Monday, July 21, 2008

Did the Chinese Run a Honeytrap Operation on the British Government?

You can't rule it out, but isn't it possible the thing was stolen just because it's a BlackBerry?
A top aide to Gordon Brown has been a suspected victim of a “honeytrap” operation by Chinese intelligence agents.

The aide, a senior Downing Street adviser who was with the prime minister on a trip to China earlier this year, had his BlackBerry phone stolen after being picked up by a Chinese woman who had approached him in a Shanghai hotel disco.

The aide agreed to return to his hotel with the woman. He reported the BlackBerry missing the next morning.

The aide, whose identity is known to The Sunday Times, immediately reported the theft to the prime minister’s Special Branch protection team and was informally reprimanded.

A senior official said yesterday that the incident had all the hallmarks of a suspected honeytrap by Chinese intelligence. The incident will raise fresh questions about the security of sensitive official information. It follows a spate of high-profile cases where data from government departments have been lost.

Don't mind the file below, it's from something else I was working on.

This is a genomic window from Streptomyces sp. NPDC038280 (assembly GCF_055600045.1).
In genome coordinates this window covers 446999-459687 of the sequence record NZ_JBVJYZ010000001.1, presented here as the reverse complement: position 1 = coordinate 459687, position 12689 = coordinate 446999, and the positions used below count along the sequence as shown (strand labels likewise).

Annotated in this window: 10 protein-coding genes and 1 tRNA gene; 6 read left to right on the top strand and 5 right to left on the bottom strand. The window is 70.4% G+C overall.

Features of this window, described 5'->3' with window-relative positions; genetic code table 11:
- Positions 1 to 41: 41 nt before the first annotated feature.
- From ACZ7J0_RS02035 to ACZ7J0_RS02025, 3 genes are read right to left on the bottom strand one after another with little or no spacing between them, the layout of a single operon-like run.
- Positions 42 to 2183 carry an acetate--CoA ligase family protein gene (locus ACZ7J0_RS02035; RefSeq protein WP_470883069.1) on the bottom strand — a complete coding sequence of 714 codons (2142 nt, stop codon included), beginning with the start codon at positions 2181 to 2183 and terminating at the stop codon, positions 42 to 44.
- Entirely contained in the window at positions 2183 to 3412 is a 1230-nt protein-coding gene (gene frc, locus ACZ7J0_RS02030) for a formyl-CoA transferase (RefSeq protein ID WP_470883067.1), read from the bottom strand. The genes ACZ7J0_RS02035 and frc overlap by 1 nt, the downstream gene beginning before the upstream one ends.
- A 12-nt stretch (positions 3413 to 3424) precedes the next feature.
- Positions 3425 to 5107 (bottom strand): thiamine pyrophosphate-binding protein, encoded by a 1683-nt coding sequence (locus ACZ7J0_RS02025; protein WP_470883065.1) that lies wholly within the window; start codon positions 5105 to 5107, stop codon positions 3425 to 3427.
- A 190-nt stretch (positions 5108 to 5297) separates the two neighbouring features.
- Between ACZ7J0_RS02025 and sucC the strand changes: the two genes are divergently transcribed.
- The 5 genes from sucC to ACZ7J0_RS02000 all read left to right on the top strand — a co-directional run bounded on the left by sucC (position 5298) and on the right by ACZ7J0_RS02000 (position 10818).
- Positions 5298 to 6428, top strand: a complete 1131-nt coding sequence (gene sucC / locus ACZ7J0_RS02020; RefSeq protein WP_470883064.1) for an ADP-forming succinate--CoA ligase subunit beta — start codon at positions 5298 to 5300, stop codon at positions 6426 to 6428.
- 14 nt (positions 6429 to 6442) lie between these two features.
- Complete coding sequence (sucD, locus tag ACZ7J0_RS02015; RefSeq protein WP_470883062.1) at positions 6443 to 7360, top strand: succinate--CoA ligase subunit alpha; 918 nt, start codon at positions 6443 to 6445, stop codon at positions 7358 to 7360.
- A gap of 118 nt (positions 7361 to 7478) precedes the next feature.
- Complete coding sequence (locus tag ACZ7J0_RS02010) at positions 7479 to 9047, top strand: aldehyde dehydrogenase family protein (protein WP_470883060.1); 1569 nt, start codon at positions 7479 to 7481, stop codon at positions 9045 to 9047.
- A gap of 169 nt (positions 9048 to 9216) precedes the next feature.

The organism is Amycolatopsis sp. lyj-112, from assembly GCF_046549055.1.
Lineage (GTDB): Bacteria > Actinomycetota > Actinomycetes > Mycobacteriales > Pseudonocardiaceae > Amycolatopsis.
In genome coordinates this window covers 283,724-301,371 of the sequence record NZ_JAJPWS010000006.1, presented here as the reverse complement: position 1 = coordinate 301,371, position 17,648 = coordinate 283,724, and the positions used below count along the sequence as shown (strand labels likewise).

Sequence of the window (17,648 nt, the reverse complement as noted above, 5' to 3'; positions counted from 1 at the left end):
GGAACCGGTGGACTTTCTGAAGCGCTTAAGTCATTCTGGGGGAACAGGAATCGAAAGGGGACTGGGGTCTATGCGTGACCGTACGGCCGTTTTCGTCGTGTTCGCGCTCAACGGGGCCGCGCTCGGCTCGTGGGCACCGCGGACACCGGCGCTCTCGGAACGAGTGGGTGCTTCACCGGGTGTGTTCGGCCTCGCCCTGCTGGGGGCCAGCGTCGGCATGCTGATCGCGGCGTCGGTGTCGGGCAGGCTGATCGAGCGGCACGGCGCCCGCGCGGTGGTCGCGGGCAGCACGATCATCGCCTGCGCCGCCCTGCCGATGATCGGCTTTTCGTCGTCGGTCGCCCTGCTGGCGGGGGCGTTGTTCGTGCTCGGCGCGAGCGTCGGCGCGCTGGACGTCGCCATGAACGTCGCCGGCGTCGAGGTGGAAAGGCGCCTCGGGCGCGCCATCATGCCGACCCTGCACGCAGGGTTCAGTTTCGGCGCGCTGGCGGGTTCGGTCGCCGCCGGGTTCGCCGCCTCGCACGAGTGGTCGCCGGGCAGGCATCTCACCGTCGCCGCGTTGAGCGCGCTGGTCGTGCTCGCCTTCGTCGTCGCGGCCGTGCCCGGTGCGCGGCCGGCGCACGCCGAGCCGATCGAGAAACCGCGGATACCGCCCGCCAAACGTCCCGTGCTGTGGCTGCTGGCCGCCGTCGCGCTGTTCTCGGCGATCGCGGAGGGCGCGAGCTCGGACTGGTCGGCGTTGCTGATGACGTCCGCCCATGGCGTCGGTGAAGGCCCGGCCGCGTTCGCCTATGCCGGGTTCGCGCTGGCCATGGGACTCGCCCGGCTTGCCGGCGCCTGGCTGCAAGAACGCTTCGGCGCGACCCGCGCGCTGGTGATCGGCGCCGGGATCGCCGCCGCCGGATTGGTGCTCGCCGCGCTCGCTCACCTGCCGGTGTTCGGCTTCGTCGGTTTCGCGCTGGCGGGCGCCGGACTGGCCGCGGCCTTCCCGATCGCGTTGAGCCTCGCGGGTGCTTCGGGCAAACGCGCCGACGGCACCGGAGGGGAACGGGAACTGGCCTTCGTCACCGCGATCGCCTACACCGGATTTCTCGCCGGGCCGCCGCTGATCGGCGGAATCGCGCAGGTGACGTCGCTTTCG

BlackBerrys are used as mobile telephones and also store data and send and receive e-mails. Downing Street BlackBerrys are password-protected but security officials said most are not encrypted.

I don't think encryption would have helped much--it's not going to stop an intelligence agency from getting at what's on it, especially the Chinese. If this was a case where a randy aide went back to his hotel with a woman that he shouldn't have, that's an opportunity to remind people that they can be targeted by intelligence agents. Was there a briefing? Did this individual get fired? How did the British handle this, I wonder.

And that reminds me of the case of the DC Madam--and why it was so critical to know who her clients were and why their security clearances should have been revoked for paying for sex.


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